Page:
There are a couple of ways a director can go with their depiction of the events on screen. One is realism, making their direction fall into the background in favor of a stark depiction of the brutal realities of life—completely opposite of Edgar Wright’s vibrant style.
When you watch an Edgar Wright film, you know it’s an Edgar Wright film. He directs in such an in-your-face, crazy way that it is impossible to not notice the flashy elements that are completely unique to only Wright. I truly believe that he is one of the leading directors working in film today.
One of his signature style choices is his transitions. Wright loves to play with cuts between scenes, whether it be employing smash cuts to accent comedic timing as masterfully utilized in Scott Pilgrim vs. the World or using wipe cuts to make the transition from place to place seamless, which he extensively litters throughout his movies.
Wright melds dialogue, action, and music in a very distinctive way. Even if you could not hear the music in his movies, you could tell how it goes by the action. Wright times everything happening with the beat of the music, sometimes accentuated by small camera shakes or visual effects.
Baby Driver is an excellent example of this as the movie almost constantly has music playing to the point where it shares aspects with musicals. The main character, Baby (Ansel Elgort), plays music to drown out buzzing in his ears due to an accident when he was young, so every action he performs is with the pulsing music, whether it be tapping his fingers to the table in time with the piano or swinging around a light post during a bombastic trumpet solo.
Scott Pilgrim vs. the World also uses this a considerable amount, but the effects are more to emphasize the music than the actions on screen. Scott Pilgrim is about a member of a band who fights the evil exes of his new girlfriend in ridiculous and surprisingly thrilling action scenes with a merging of music and brilliant visuals as a vital part.
This music from the band is integral to the plot, such as one fight where the band must beat another band in a “battle of the bands” to defeat two of the evil exes. Their performances are accompanied by swirling winds, lightning bolts, and flashing lights, an incredible display of masterful directing.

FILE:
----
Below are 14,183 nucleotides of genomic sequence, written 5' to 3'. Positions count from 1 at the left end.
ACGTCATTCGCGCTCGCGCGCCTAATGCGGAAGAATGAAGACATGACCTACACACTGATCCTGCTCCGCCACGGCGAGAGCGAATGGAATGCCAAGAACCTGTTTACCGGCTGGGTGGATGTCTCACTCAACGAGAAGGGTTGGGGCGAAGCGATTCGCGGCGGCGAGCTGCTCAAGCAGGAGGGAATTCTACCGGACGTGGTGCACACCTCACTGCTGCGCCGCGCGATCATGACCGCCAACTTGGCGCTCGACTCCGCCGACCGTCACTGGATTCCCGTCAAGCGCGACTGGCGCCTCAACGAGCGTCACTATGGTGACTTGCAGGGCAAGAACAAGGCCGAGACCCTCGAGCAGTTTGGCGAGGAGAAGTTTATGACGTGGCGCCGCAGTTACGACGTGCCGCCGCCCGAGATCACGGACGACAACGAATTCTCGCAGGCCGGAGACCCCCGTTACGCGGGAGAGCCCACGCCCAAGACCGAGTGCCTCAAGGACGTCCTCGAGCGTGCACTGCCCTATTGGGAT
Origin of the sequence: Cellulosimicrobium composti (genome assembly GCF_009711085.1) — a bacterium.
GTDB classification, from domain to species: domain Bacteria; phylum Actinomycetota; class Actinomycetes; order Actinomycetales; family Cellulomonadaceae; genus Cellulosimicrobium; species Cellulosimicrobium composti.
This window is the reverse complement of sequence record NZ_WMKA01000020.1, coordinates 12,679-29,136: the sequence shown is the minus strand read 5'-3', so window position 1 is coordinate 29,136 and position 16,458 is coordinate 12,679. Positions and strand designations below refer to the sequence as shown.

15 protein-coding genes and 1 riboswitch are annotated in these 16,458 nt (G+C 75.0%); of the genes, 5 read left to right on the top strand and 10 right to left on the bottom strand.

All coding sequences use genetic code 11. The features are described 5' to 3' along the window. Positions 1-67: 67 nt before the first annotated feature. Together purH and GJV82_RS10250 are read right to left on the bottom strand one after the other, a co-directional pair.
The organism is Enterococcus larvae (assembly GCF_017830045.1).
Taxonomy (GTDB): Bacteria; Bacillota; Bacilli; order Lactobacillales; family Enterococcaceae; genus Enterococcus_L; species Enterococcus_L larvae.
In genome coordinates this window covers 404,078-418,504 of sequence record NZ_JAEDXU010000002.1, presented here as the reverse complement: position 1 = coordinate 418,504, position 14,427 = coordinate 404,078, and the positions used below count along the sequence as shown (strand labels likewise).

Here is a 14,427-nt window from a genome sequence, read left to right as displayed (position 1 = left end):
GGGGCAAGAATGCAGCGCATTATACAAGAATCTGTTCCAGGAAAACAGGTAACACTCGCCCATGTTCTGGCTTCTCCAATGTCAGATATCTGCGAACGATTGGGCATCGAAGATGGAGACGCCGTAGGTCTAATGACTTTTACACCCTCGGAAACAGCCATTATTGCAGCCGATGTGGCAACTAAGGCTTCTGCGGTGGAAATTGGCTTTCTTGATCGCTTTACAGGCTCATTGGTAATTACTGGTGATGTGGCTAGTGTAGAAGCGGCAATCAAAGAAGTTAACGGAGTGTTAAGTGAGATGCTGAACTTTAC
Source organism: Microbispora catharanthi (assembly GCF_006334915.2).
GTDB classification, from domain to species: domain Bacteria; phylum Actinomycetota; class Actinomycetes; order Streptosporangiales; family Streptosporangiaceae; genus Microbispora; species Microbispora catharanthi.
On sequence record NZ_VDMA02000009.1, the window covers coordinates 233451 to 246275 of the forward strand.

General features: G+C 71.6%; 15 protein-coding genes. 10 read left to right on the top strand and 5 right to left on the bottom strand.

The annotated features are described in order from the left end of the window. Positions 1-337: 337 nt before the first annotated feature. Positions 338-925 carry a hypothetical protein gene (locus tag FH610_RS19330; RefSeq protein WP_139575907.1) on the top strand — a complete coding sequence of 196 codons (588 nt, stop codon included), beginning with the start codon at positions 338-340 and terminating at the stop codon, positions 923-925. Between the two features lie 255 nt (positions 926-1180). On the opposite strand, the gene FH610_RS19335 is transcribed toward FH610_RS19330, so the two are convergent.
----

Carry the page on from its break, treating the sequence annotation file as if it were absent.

Furthermore, snappy dialogue is combined with sound effects that don’t logically make sense but fit the words nonetheless, such as a cash register ding following an important line or microphone feedback while a character is glaring at another. This level of sonic storytelling and immersion into the wild worlds in each of his movies is hard to pull off, but Wright does it flawlessly.
Out of the five movies Wright has directed, four of them are considered comedies. His sense of humor is the best form of “British comedy” that I have ever seen. British comedy is widely known to be focused on satire and dry humor. Wright brings this in skillful spades, most notably in his film Hot Fuzz.
Hot Fuzz is a satire of cop action films, starring a serious, by-the-book Nicholas Angel, played by Simon Pegg, and a bumbling Danny Butterman, played by Nick Frost. This creates hilarious dry humor as Nicholas Angel makes sarcastic comments about Danny Butterman and the traditional, sleepy town that seems oblivious and uncaring about the “accidental deaths” that plague the town throughout the movie.
Wright’s humor is effective not just because of the absurd situations the characters are put in, but also because of the way the humor is presented. Intentional editing that lingers on hilariously awkward moments and cutting from reaction to reaction heightens the hilarity of every laugh to get the most out of the comedy.
Careful consideration is put into every movie, every scene, every shot that Edgar Wright puts his hands on. The camera movement, visual effects, and hilarious script all come together to make every one of Wright’s films a joy to watch. Edgar Wright is a brilliant and irreplaceable director who, through his electric style, has become one of the best directors working today.